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An introduction to heat capacity

This video introduces heat capacity. This is the way that we can measure energy and enthalpy by monitoring temperature changes.
In the last lecture, we derived a specific form  of energy that chemical reactions can have,   called enthalpy. It’s a convenient  measure of heat given off by a reaction.  Now, usually we think of heat as being  temperature, and hotness… but that’s not entirely   true, because we need to consider  heat capacity. It’s a quantity you may   be already aware of, and it’s something  that appears in lab practicals a lot.  In short, heat capacity is the relationship  between heat, which is an energy, and measured   in Joules, and temperature, which is kind of how  heat and thermal energy manifests in reality,   and is measured in Kelvin. So….
We label heat transferred “q”.  And for constant pressure, that q  is equal to an enthalpy change.  Enthalpy, as an absolute number, is a specific  measure of energy for a chemical system. This   measure of energy includes its internal energy,  and also the work needed to establish itself,   which is its pressure multiplied by the volume. But, crucially, we can’t measure enthalpy of   a system directly, and we can’t know  the internal energy in absolute terms.  So, instead, we opt to talk only about enthalpy  changes. This is something we can measure,   because it’s that heat given out by a  reaction, that value that we’ve labelled q.  But, how do we measure enthalpy  change? That’s called calorimetry.   And you probably have come across it before.
The term calorimetry, and calories, and caloric,   come from an out-dated and obsolete theory that  heat was a substance that physically flowed.   Remember, we now know that heat, and the energy  associated with it, is actually a manifestation   of molecular motion. At the sub-microscopic   level, molecules are moving, and banging into  each other, and transferring energy around.  So, the heat that we can measure with a  thermometer is a consequence of all that   molecular-level motion. But, first, let’s   think about direction of heat flow. The thermometer, here, is the “surroundings”.   It’s accepting heat from the system.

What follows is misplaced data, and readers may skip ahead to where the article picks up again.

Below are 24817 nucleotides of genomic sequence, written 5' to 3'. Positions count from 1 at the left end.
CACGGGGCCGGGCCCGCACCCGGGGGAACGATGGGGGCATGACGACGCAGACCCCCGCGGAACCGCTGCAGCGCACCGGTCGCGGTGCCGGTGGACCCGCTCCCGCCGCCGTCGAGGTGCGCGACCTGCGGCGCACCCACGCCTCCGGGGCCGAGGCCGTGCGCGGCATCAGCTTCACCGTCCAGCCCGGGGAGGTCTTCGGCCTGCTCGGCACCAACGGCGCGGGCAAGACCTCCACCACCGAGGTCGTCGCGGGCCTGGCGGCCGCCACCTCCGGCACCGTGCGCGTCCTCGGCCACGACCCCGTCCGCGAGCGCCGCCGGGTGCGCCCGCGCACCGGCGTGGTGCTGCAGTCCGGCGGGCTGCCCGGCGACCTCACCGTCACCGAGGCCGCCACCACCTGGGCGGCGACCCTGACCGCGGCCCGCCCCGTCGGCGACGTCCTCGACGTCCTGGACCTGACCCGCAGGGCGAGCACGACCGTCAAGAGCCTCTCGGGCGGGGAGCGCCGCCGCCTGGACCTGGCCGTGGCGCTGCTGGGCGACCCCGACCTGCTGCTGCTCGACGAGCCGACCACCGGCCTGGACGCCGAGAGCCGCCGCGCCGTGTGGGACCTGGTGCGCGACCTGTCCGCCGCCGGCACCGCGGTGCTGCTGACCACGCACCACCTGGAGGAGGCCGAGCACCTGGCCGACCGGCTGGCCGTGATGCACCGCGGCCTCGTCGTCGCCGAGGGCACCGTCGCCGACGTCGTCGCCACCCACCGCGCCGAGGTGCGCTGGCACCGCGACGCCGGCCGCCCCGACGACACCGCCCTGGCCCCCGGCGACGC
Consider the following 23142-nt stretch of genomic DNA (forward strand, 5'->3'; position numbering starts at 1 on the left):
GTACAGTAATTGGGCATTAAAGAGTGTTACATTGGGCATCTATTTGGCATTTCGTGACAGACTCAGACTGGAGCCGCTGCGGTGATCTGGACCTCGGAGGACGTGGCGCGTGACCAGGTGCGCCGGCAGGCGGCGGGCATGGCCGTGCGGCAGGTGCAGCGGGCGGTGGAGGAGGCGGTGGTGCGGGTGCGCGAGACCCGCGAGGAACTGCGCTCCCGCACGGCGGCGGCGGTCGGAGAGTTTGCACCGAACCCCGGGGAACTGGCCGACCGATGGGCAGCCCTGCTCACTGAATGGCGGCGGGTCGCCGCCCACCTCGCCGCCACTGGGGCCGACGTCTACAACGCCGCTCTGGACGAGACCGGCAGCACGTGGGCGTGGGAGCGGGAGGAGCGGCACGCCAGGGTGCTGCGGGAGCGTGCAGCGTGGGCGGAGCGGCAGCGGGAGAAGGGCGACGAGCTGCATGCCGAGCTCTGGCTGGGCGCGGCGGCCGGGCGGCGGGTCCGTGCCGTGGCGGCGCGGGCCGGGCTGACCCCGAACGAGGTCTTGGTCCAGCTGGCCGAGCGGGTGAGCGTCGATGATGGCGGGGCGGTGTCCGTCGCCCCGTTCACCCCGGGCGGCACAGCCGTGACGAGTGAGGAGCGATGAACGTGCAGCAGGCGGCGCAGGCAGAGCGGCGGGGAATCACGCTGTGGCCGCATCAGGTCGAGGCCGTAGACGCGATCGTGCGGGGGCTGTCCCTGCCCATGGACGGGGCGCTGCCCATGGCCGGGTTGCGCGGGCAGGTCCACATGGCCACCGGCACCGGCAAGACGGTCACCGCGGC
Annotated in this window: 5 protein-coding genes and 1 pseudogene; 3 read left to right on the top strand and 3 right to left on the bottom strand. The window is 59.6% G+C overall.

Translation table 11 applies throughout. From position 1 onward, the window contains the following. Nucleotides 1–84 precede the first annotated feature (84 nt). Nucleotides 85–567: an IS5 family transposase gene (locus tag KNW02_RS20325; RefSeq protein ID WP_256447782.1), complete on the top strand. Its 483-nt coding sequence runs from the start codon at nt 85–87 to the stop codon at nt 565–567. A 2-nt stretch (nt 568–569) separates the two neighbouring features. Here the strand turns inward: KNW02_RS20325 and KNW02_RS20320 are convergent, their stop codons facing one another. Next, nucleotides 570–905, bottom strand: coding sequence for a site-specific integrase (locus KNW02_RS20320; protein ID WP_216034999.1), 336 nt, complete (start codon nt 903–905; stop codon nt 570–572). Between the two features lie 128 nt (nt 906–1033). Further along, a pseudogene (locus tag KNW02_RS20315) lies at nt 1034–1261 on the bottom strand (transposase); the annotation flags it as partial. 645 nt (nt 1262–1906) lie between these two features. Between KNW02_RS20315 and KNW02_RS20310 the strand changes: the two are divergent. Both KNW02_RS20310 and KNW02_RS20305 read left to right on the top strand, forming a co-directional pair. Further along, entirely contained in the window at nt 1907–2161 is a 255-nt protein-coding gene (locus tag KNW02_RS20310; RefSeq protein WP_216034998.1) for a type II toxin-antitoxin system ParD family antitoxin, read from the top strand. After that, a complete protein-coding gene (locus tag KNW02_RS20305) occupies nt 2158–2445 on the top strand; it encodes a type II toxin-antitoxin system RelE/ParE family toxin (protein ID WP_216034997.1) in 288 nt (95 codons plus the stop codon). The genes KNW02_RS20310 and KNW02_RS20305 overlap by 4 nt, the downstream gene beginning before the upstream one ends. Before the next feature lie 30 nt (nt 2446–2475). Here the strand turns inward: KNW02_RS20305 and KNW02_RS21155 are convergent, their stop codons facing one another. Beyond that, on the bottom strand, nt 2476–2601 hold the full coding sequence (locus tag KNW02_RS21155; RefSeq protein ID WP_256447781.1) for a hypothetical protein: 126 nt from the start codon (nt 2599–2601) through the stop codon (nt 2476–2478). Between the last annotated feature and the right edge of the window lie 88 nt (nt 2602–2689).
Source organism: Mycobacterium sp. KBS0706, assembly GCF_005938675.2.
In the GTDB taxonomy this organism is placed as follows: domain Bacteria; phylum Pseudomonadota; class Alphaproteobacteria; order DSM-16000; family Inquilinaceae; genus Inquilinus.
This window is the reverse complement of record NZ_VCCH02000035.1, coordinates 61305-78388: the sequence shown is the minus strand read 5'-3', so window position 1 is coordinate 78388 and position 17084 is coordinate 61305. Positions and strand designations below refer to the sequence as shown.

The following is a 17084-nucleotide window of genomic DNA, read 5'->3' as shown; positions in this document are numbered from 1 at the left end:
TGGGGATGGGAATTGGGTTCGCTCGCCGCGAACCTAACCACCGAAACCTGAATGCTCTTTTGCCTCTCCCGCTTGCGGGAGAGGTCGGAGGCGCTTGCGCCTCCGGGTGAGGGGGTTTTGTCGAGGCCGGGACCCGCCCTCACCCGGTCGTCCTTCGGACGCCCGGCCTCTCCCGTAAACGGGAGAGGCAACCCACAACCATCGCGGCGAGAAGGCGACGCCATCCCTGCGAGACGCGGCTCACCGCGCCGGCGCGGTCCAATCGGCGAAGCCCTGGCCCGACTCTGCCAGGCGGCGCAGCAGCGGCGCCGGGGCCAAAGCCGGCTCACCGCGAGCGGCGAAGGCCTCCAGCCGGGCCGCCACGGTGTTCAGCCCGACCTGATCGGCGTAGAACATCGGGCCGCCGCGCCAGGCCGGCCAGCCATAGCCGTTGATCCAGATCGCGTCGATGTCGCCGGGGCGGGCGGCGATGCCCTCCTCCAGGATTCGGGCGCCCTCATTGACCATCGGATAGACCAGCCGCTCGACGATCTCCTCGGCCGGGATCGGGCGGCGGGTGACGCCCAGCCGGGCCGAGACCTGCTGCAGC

Or you can think of the thermometer as a system,   and its enthalpy is going up because its  absorbing heat from its own surroundings.   Either way, energy is flowing, by these  microscopic interactions, from one place   to another, and this is what we measure. But there is a slight issue with measurements.   Let’s assume we have two flasks. One has  ethanol in it, and another has water.  If we then heat them, with the same heat  source. Maybe that heat is a chemical reaction,   maybe it’s a burner or a hot plate.
In any case,  the same amount of energy is being transferred.   Over time, we’ll actually see that  they reach different temperatures.  Specifically, the water will heat up more slowly.   Or, at least, the thermometer  will rise more slowly in water.  The same energy is being transferred; it  simply manifests as a different temperature   change. And that’s because both of these  substances have different heat capacities.  Heat capacity is a measure of how much  energy is required to raise the temperature.  The standard units for this is Joules  per Kelvin.
Or, how many joules of energy   are required to raise the temperature by 1 degree.  That’s one degree Celsius or one Kelvin, remember   the scale is the same, and only  the starting point is different.  But… that’s not the complete  story of heat capacity. The system   has a mass, so we can divide through by mass, and  get something known as the specific heat capacity.  Most of the time, in thermodynamics or any  energy-based discussion, the term “specific”   will refer to “per mass”.  This is the energy required to   raise the temperature of one gram by one degree. We can absolutely make the same argument for   moles, too. And make a molar heat capacity.